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Friendship and Love, Ethics and Politics
Studies in Mediaeval and Early Modern History

The Natalie Zemon Davis Annual Lecture Series, vol. 3.

Eva Österberg, Lund University, Sweden

Today, friendship, love and sexuality are mostly viewed as private, personal and informal relations. In the mediaeval and early modern period, just like in ancient times, this was different. The classical philosophy of friendship (Aristotle) included both friendship and love in the concept of philia. It was also linked to an argument about the virtues needed to become an excellent member of the city state. Thus, close relations were not only thought to be a matter of pleasant gatherings in privacy, but just as much a matter of ethics and politics.

What, then, happened to the classical ideas of close relations when they were transmitted to philosophers, clerical and monastic thinkers, state officials or other people in the medieval and early modern period? To what extent did friendship transcend the distinctions between private and public that then existed? How were close relations shaped in practice? Did dialogues with close friends help to contribute to the process of subject-formation in the Renaissance and Enlightenment? To what degree did institutions of power or individual thinkers find it necessary to caution against friendship or love and sexuality?

These are some of the questions raised in the book, on the basis of different European sources. The discussions touch upon changes in the distinctions between private and public, in subject-formation and legal practices, as well as the varying cultural, existential and ethical importance of close relations in history.

Each year one scholar of world fame is invited to present lectures in the framework of the Natalie Zemon Davis Annual Lecture Series at the Central European University, Budapest. This is the third volume in the series of published lectures.

"When a scholar paints with such a broad brush as Österberg has done, it is inevitable that people will disagree on some of the smaller points. Overall, however, she makes her case well: ideas about friendship, love and sexuality are integral to society as a whole, they change over time, they are complex at any given time, and the most prominent of the chronological stories that can be traced is the emplacement of a distinct boundary between friendship and love. She concludes with an eloquent call to bring to bear the history of friendship on contemporary ideas about it. The nature of the book as lectures makes it a very quick and pleasurable read."—The Medieval Review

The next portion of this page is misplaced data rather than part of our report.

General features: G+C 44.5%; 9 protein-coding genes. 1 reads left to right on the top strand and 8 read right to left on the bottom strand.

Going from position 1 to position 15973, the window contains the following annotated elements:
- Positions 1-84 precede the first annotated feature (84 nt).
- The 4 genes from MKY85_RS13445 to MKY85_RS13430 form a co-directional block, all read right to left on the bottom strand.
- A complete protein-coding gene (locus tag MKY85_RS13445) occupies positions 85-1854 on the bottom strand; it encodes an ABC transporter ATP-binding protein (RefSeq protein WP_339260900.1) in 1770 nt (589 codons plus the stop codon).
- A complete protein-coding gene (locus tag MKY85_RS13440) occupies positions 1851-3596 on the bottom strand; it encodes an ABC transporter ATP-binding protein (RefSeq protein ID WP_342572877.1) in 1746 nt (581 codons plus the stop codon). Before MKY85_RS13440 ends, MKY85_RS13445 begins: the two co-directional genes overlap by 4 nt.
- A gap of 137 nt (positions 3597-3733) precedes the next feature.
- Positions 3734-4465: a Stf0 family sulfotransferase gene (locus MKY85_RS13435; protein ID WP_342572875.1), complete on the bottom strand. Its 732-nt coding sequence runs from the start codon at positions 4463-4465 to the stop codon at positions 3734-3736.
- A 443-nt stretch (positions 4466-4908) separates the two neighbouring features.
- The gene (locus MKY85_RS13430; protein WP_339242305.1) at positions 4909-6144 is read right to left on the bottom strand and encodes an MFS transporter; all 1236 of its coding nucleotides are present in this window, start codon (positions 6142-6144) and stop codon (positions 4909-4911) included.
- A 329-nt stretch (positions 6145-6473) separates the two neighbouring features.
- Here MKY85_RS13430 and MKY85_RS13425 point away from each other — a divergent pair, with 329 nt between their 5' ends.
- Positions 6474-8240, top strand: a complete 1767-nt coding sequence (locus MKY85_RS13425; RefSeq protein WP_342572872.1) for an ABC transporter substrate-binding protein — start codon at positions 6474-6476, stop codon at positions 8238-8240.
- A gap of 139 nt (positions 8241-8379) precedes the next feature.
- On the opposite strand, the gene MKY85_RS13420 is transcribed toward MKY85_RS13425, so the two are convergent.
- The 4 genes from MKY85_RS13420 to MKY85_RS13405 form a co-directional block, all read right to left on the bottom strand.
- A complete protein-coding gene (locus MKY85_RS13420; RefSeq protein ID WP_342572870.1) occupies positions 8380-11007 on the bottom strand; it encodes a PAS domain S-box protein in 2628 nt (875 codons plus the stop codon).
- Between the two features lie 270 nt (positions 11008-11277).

Contents

Preface; Chapter 1. Friendship, Love, and Sexuality in Premodern Times. Themes and problems; Chapter 2. Challenging the Private–Public Dichotomy. Friendship in mediaeval and early modern society; Chapter 3. Me and My Friends. Individuality, friendship, and autobiography from Augustine to Rousseau; Chapter 4. Sexuality, Love, and Gender. The politics of heteronormativity in Reformation Sweden; Chapter 5. Close Relationships—then and now; Index

2010
236 pages
130x200 mm (5.1" x 7.9")
ISSN 1996-1197 The Natalie Zemon Davis Annual Lecture Series Vol.3
ISBN 978-963-9776-60-9 paperback $22.95 / €17.50 / £15.99

Other volumes in the Natalie Zemon Davis Annual Lecture Series:

Vol.1.Measuring Time, Making History
Vol.2.Emotion and Devotion - The Meaning of Mary in Medieval Religious Cultures
Vol.4 Emotions in History Lost and Found
Vol.5.Divine Presence in Spain and Western Europe 1500-1960 - Visions, Religious Images and Photographs

 

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